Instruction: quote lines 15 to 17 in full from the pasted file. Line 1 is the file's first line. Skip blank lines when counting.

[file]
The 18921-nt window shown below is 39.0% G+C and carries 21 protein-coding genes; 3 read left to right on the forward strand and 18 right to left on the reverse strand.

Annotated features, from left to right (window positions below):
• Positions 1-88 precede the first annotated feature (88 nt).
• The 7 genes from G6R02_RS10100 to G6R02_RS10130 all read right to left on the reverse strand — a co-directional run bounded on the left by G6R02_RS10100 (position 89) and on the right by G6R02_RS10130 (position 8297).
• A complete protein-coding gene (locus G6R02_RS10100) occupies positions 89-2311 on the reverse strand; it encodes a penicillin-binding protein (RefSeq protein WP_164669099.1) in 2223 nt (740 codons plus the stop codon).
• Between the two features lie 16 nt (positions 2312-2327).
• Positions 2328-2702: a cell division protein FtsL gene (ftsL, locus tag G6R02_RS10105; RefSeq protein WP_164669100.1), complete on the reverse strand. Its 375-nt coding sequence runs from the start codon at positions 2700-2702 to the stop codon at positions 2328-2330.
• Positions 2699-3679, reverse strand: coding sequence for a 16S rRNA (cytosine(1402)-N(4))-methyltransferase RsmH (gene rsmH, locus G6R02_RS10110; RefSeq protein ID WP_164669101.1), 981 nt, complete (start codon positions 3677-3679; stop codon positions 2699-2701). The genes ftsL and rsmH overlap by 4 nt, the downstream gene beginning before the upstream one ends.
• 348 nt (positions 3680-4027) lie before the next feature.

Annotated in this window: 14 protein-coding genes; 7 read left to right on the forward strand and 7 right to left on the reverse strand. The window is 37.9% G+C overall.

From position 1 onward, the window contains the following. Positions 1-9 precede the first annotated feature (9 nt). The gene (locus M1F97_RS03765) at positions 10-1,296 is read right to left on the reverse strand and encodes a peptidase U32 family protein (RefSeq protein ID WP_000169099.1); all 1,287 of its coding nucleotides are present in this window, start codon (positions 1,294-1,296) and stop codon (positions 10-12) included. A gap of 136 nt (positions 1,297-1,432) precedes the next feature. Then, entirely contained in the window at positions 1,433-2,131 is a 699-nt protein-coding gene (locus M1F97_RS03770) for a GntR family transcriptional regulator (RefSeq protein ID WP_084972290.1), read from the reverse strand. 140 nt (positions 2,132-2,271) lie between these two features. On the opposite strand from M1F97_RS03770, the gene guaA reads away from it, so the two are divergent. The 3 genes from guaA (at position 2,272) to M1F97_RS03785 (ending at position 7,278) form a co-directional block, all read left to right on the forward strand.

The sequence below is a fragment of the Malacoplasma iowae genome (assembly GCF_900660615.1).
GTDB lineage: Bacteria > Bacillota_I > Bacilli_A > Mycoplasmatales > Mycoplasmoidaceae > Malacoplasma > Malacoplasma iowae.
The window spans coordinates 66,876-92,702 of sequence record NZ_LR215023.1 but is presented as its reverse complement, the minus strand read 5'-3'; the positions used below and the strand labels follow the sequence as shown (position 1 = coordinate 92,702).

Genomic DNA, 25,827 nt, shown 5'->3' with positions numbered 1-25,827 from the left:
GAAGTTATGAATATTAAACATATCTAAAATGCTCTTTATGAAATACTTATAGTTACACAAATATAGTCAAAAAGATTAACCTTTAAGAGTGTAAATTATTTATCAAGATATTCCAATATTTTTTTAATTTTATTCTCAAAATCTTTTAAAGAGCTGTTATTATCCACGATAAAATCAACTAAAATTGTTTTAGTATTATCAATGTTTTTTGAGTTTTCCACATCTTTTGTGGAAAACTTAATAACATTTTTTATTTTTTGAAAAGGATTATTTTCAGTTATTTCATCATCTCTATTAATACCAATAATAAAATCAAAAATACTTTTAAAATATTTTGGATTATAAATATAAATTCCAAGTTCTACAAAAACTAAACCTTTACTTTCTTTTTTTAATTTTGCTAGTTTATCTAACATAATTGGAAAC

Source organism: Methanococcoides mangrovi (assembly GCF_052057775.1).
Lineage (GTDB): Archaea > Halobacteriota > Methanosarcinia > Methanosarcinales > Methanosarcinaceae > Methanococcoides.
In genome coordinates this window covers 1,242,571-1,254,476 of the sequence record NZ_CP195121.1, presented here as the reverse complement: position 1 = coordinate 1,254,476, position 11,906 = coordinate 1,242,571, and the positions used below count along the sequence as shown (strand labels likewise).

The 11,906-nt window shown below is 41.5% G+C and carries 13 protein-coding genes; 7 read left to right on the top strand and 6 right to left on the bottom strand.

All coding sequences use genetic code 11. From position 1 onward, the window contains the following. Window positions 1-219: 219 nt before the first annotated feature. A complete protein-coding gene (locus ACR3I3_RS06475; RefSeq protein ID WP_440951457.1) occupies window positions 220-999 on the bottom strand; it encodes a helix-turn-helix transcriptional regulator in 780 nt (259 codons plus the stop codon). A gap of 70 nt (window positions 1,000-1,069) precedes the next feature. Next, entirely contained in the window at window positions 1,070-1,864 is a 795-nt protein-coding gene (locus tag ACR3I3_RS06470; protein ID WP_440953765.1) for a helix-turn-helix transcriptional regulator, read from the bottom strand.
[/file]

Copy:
Genomic DNA, 25,827 nt, shown 5'->3' with positions numbered 1-25,827 from the left:
GAAGTTATGAATATTAAACATATCTAAAATGCTCTTTATGAAATACTTATAGTTACACAAATATAGTCAAAAAGATTAACCTTTAAGAGTGTAAATTATTTATCAAGATATTCCAATATTTTTTTAATTTTATTCTCAAAATCTTTTAAAGAGCTGTTATTATCCACGATAAAATCAACTAAAATTGTTTTAGTATTATCAATGTTTTTTGAGTTTTCCACATCTTTTGTGGAAAACTTAATAACATTTTTTATTTTTTGAAAAGGATTATTTTCAGTTATTTCATCATCTCTATTAATACCAATAATAAAATCAAAAATACTTTTAAAATATTTTGGATTATAAATATAAATTCCAAGTTCTACAAAAACTAAACCTTTACTTTCTTTTTTTAATTTTGCTAGTTTATCTAACATAATTGGAAAC

Source organism: Methanococcoides mangrovi (assembly GCF_052057775.1).